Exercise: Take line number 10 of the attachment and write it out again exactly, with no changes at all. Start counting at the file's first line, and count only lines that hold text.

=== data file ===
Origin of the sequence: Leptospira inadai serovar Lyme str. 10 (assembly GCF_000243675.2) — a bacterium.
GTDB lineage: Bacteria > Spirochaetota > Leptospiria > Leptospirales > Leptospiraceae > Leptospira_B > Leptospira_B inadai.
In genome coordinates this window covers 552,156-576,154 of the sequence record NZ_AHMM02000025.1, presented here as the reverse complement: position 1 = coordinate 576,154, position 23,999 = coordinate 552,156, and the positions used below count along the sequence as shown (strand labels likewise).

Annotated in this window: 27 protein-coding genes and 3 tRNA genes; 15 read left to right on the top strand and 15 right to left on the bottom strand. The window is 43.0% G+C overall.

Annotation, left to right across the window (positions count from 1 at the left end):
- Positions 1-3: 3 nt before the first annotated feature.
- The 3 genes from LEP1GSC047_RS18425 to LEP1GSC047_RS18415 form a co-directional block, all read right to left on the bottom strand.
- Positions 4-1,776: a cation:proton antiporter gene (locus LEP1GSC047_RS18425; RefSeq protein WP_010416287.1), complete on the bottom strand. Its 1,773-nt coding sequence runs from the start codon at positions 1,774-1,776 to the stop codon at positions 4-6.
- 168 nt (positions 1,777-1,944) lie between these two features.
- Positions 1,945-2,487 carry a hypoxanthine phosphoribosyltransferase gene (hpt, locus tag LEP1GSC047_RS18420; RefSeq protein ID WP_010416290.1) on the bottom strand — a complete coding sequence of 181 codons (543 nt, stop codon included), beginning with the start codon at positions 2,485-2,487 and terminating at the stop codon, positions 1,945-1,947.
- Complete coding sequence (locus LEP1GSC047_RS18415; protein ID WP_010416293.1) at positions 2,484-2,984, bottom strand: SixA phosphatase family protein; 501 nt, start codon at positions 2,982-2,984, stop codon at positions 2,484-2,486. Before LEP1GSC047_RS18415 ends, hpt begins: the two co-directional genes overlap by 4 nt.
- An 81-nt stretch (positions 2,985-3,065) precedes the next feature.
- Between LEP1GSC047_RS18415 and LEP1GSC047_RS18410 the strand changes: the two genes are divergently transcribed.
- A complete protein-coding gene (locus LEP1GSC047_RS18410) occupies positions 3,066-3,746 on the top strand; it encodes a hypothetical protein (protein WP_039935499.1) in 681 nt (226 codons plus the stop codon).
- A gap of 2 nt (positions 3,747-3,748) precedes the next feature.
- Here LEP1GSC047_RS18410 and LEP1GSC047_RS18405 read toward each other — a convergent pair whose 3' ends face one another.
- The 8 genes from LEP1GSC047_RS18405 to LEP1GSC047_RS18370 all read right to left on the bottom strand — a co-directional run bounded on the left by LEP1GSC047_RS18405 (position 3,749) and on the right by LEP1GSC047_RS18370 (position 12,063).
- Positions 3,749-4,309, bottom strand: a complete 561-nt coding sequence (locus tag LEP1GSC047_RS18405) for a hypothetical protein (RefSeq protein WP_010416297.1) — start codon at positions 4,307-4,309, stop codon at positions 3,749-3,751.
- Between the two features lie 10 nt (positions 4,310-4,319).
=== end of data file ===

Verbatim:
- Positions 1,945-2,487 carry a hypoxanthine phosphoribosyltransferase gene (hpt, locus tag LEP1GSC047_RS18420; RefSeq protein ID WP_010416290.1) on the bottom strand — a complete coding sequence of 181 codons (543 nt, stop codon included), beginning with the start codon at positions 2,485-2,487 and terminating at the stop codon, positions 1,945-1,947.